Although college may seem like the time to party, immerse oneself into new activities, and soak up such a new phase of life, students should still be sure to have a budget in place. Having a precise and detailed list of expenses (such as monthly phone bill, groceries, personal care items) can particularly come in handy. Dividing up expenses and having an exact number regarding the amount of money coming in and going out can make a great difference and help students truly assess their current financial state.

If a college student finds him or herself having an extremely tight budget, they may want to consider taking up a part time job. The job should not interfere with their studies, but provide an income stream which can reduce financial stress. Many people who attend college can sometimes work to pay off their student loans; this can truly pay off down the road.

Avoid Common Traps

Believe it or not, there are a litany of mistakes which are quite common for college students to fall into. The Balance documents some of the aforementioned mistakes as mismanaging student loan funds, choosing overly expensive colleges, and going crazy with credit cards. While each of these pitfalls have their own unique elements, the great equalizer between them is the lack of frugality.

Virtually everyone loves to spend money and have nice things, but this comes with time. In the case of college students (and others who are just starting off in life), frugality is wisdom. Racking up credit cards, damaging credit scores, and otherwise spending money that one doesn’t have are common mistakes which college students often make due to a lack of knowledge and real world experience. The foregoing traps should always be avoided.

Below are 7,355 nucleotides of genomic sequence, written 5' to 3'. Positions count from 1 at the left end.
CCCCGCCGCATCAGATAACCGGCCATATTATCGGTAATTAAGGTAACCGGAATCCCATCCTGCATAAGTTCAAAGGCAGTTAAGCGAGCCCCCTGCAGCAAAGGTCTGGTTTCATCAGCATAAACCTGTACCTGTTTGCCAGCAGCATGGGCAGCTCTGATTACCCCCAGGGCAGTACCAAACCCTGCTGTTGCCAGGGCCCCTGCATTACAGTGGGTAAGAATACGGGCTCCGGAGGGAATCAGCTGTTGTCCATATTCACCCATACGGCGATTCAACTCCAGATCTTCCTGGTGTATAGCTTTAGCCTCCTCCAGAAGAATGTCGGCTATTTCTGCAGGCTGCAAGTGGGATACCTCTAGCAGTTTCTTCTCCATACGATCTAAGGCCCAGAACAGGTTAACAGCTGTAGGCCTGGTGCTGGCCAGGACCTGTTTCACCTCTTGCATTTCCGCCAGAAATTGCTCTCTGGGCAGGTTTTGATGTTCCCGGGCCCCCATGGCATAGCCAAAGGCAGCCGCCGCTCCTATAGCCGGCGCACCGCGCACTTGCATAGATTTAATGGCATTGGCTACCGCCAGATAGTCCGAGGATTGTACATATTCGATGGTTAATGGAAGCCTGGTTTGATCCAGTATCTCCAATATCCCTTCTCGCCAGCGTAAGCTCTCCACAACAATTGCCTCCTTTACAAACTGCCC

Authored by Gabrielle Seunagal

The Importance of Living Below Your Means

We live in a day and age where materialism has dominated society. Countless people exhaust all financial resources and even go into debt from purchasing large homes, fancy cars, and other tangible items. More often than not, people choose this path in an attempt to impress people and show everyone how well off they are.

In actuality, the wealthiest and most well-off people live below their means. There are several upsides to living below one’s means and it’s a strategy that all people should adopt if they are truly serious about attaining financial health.

Debt is Greatly Reduced or Avoided Altogether

As pointed out by Frugality Magazine, people who live below their means are considerably less likely to incur or retain debt. In order to understand why this is true, people must first understand the nature of debt.

Debt occurs when individuals attempt to live above their means, typically by spending more money than they earn. If you earn one million dollars and spend one million dollars, you’re still broke. If you earn one million dollars and spend two million dollars, you are officially one million dollars in debt in addition to applicable interest rates.

Living below one’s means is the best way to avoid debt if it has not already been incurred. After all, a person who spends less than what they earn will not be forced to borrow money in order to cover expenses. Borrowed money that is not paid back on top almost always comes with interest rates. The interest becomes yet another bill to pay on top of other expenses. In some of the worst case scenarios, people wind up spending more money in interest rates than they do in paying the original debt.

An individual who is meticulous and disciplined enough to live below their means can avoid all of the aforementioned financial hardships.

Savings Accounts Become Healthier

Another upside to living below one’s means is the ability to put more funds aside towards savings. Two of the most common financial traps are incurring debt and being hit by unafforadle monetary emergencies, due to one’s failure to save efficiently.